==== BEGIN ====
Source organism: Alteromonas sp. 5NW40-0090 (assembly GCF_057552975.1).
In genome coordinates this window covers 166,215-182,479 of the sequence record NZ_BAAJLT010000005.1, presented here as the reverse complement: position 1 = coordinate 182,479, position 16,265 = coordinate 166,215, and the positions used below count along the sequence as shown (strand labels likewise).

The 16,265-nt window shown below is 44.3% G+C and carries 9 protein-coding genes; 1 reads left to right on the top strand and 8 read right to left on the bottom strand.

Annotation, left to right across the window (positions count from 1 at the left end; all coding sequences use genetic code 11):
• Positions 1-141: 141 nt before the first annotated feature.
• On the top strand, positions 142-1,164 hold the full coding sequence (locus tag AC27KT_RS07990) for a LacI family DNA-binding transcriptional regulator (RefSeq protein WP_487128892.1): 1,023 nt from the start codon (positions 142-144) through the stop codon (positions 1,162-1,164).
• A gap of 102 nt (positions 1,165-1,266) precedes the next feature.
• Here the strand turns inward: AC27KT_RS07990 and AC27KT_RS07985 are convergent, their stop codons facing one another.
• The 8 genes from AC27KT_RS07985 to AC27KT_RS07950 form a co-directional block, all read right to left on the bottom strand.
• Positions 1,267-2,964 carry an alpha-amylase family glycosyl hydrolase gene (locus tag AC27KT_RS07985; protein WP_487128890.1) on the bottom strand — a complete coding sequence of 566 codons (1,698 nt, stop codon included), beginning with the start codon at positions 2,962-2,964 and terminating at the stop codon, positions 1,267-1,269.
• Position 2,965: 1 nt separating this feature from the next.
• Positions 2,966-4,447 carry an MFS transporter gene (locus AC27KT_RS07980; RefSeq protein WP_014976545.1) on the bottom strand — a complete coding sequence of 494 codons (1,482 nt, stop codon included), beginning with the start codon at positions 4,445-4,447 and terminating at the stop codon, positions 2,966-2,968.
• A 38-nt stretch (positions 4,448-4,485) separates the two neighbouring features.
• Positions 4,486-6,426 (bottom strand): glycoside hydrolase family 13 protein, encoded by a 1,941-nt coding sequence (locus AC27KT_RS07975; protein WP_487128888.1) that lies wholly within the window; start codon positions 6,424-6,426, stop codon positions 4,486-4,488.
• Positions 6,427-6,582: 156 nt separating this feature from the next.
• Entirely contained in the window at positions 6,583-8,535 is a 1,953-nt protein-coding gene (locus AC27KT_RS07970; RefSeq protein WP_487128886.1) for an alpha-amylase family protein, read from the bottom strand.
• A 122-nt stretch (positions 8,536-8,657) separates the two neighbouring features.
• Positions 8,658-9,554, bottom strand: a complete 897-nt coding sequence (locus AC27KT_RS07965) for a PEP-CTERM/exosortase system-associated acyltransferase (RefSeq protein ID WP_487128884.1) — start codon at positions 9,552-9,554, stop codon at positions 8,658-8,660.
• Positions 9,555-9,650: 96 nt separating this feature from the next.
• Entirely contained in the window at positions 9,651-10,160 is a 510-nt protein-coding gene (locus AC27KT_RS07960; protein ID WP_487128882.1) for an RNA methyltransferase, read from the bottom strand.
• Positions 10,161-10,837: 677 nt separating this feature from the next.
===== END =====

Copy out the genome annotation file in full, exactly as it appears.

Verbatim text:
Source organism: Alteromonas sp. 5NW40-0090 (assembly GCF_057552975.1).
In genome coordinates this window covers 166,215-182,479 of the sequence record NZ_BAAJLT010000005.1, presented here as the reverse complement: position 1 = coordinate 182,479, position 16,265 = coordinate 166,215, and the positions used below count along the sequence as shown (strand labels likewise).

The 16,265-nt window shown below is 44.3% G+C and carries 9 protein-coding genes; 1 reads left to right on the top strand and 8 read right to left on the bottom strand.

Annotation, left to right across the window (positions count from 1 at the left end; all coding sequences use genetic code 11):
• Positions 1-141: 141 nt before the first annotated feature.
• On the top strand, positions 142-1,164 hold the full coding sequence (locus tag AC27KT_RS07990) for a LacI family DNA-binding transcriptional regulator (RefSeq protein WP_487128892.1): 1,023 nt from the start codon (positions 142-144) through the stop codon (positions 1,162-1,164).
• A gap of 102 nt (positions 1,165-1,266) precedes the next feature.
• Here the strand turns inward: AC27KT_RS07990 and AC27KT_RS07985 are convergent, their stop codons facing one another.
• The 8 genes from AC27KT_RS07985 to AC27KT_RS07950 form a co-directional block, all read right to left on the bottom strand.
• Positions 1,267-2,964 carry an alpha-amylase family glycosyl hydrolase gene (locus tag AC27KT_RS07985; protein WP_487128890.1) on the bottom strand — a complete coding sequence of 566 codons (1,698 nt, stop codon included), beginning with the start codon at positions 2,962-2,964 and terminating at the stop codon, positions 1,267-1,269.
• Position 2,965: 1 nt separating this feature from the next.
• Positions 2,966-4,447 carry an MFS transporter gene (locus AC27KT_RS07980; RefSeq protein WP_014976545.1) on the bottom strand — a complete coding sequence of 494 codons (1,482 nt, stop codon included), beginning with the start codon at positions 4,445-4,447 and terminating at the stop codon, positions 2,966-2,968.
• A 38-nt stretch (positions 4,448-4,485) separates the two neighbouring features.
• Positions 4,486-6,426 (bottom strand): glycoside hydrolase family 13 protein, encoded by a 1,941-nt coding sequence (locus AC27KT_RS07975; protein WP_487128888.1) that lies wholly within the window; start codon positions 6,424-6,426, stop codon positions 4,486-4,488.
• Positions 6,427-6,582: 156 nt separating this feature from the next.
• Entirely contained in the window at positions 6,583-8,535 is a 1,953-nt protein-coding gene (locus AC27KT_RS07970; RefSeq protein WP_487128886.1) for an alpha-amylase family protein, read from the bottom strand.
• A 122-nt stretch (positions 8,536-8,657) separates the two neighbouring features.
• Positions 8,658-9,554, bottom strand: a complete 897-nt coding sequence (locus AC27KT_RS07965) for a PEP-CTERM/exosortase system-associated acyltransferase (RefSeq protein ID WP_487128884.1) — start codon at positions 9,552-9,554, stop codon at positions 8,658-8,660.
• Positions 9,555-9,650: 96 nt separating this feature from the next.
• Entirely contained in the window at positions 9,651-10,160 is a 510-nt protein-coding gene (locus AC27KT_RS07960; protein ID WP_487128882.1) for an RNA methyltransferase, read from the bottom strand.
• Positions 10,161-10,837: 677 nt separating this feature from the next.